There are three factors that allow both gas and electric dryers to work optimally: “air flow”, “heat”, and “drum rotation”. Remove any one of these three and you’ll be hanging your laundry on a clothesline to dry.
Is the dryer located in a well-ventilated area? Is the venting free of lint-buildup? Is the appliance’s blower wheel unobstructed and spinning freely? Then you’re all set on the first factor. Are the heating components in the dryer working properly (such as the burner assembly in gas dryer models and a heating element in electric models)? Then check off the second factor. Does the drum spin and continue spinning when you run the dryer? No? Then you’ve come to the right blog article. Read on…
What actually makes the dryer drum spin?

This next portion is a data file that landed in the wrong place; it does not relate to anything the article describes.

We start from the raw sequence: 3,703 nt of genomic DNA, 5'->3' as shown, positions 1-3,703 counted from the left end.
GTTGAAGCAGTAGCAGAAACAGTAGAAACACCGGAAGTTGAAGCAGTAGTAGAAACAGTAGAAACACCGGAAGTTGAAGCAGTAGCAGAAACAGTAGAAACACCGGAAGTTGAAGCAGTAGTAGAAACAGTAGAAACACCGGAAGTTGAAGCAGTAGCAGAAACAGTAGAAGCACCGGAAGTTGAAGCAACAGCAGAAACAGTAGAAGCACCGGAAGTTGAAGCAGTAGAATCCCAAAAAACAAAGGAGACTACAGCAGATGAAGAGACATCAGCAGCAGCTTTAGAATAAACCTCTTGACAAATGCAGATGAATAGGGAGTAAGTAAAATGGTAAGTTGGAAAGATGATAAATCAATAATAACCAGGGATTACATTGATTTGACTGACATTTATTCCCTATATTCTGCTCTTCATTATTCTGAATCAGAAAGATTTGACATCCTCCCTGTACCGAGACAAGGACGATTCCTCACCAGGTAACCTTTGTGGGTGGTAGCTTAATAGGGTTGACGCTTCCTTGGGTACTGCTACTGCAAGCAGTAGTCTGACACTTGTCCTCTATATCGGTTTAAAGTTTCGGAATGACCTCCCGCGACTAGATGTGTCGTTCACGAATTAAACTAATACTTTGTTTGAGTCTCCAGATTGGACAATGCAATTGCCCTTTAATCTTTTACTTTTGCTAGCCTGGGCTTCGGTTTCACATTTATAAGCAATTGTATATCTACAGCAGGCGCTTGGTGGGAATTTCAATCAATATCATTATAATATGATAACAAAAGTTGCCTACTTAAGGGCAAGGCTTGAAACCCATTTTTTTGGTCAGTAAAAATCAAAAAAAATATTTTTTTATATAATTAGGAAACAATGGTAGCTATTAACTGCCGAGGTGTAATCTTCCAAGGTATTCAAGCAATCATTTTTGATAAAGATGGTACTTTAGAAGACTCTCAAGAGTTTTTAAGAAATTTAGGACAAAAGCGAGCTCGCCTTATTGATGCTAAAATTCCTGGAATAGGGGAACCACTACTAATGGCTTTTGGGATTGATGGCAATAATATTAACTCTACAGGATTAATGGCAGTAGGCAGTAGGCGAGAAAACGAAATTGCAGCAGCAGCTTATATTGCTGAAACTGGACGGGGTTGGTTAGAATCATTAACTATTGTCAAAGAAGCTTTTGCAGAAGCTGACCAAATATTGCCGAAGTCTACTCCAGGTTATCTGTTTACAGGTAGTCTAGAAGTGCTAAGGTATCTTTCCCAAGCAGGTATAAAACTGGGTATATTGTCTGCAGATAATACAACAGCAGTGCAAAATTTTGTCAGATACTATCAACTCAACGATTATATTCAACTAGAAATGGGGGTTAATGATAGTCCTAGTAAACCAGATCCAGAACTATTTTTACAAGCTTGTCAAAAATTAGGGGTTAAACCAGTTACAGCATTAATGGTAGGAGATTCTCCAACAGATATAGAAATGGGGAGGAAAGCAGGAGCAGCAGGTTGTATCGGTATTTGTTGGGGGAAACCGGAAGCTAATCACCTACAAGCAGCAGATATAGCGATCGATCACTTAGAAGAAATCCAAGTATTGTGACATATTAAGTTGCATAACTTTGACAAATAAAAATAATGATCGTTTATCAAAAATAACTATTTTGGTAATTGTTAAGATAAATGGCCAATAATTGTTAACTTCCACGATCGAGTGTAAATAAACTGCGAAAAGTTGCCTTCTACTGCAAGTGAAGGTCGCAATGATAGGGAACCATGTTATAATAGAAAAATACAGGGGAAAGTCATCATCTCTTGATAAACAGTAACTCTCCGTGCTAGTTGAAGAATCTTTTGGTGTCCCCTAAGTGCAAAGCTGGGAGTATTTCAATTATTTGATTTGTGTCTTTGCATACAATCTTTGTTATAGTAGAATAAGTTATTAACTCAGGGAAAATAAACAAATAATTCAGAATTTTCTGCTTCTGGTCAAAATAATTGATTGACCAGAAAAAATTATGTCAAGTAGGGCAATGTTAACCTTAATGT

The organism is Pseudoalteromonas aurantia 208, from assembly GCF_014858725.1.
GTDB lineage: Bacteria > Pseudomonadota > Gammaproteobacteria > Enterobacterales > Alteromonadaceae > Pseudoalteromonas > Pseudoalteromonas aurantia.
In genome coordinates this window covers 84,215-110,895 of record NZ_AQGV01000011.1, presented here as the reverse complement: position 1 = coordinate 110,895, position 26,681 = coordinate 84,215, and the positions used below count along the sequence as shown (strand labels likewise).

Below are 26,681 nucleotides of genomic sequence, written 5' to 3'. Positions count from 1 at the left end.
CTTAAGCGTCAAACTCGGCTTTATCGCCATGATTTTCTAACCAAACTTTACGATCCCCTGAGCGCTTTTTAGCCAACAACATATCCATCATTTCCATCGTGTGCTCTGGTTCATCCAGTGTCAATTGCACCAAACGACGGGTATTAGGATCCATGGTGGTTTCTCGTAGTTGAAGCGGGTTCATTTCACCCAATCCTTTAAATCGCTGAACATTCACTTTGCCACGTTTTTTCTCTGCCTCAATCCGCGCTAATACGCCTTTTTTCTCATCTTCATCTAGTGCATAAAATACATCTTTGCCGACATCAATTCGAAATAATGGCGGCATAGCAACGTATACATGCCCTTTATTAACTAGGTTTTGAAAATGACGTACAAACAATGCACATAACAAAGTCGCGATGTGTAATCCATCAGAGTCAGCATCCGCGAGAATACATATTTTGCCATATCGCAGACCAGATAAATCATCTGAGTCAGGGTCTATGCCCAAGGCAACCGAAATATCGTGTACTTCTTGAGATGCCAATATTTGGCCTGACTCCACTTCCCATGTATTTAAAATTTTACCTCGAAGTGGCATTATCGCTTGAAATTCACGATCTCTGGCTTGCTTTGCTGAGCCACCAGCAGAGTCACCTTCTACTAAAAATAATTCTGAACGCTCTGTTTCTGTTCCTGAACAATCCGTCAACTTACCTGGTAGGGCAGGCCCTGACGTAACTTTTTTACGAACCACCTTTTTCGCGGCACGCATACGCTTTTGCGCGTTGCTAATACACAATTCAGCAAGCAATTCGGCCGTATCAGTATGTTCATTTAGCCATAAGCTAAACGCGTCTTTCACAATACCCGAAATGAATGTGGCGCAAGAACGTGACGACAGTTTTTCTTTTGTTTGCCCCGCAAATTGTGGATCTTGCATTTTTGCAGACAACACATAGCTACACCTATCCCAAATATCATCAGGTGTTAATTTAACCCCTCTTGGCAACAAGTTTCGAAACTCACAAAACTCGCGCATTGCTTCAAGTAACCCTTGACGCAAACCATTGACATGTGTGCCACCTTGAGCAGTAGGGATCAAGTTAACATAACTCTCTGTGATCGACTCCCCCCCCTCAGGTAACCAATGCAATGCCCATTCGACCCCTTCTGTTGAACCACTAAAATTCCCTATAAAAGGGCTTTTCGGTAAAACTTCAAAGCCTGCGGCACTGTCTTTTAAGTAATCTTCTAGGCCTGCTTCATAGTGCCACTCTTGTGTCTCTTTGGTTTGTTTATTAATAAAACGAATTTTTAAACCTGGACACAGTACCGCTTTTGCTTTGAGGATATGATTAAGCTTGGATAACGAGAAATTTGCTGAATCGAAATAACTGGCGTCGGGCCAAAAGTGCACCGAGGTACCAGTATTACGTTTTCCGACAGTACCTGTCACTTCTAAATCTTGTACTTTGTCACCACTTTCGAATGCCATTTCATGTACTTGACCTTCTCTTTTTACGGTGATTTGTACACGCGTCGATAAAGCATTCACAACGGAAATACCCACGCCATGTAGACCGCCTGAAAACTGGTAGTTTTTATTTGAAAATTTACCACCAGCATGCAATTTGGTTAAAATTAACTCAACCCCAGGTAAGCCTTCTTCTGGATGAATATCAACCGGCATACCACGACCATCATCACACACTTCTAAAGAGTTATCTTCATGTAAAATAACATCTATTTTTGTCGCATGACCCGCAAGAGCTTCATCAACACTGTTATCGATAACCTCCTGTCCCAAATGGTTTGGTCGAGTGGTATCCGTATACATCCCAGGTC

Whether you depend on a gas or electric dryer to dry your clothes, towels, and linens, the mechanics behind making the drum spin are the same. The drum is rotated by a belt that goes around the outside of the drum. The belt is looped onto a drive pulley attached to one end of the motor’s drive shaft. As this pulley rotates the belt, a second pulley, known as an idler pulley, applies tension to the belt so it will properly grip the drum in order to turn it. The drum is supported by glides or rollers in the front (attached to the front bulkhead). To support the rear of the drum, some dryers will also have rollers attached to the rear panel while other models will use a bearing and bearing retainer assembly as a support. To circulate the heated air, a blower wheel is attached to the opposite end of the motor shaft. When the motor is running, the drive shaft will rotate the drive pulley and blower wheel at the same time. The drum has baffles on the inside so, as the drum spins, the clothes, towels, or linens are tumbled back-and-forth, allowing the heated air to dry the laundry load evenly.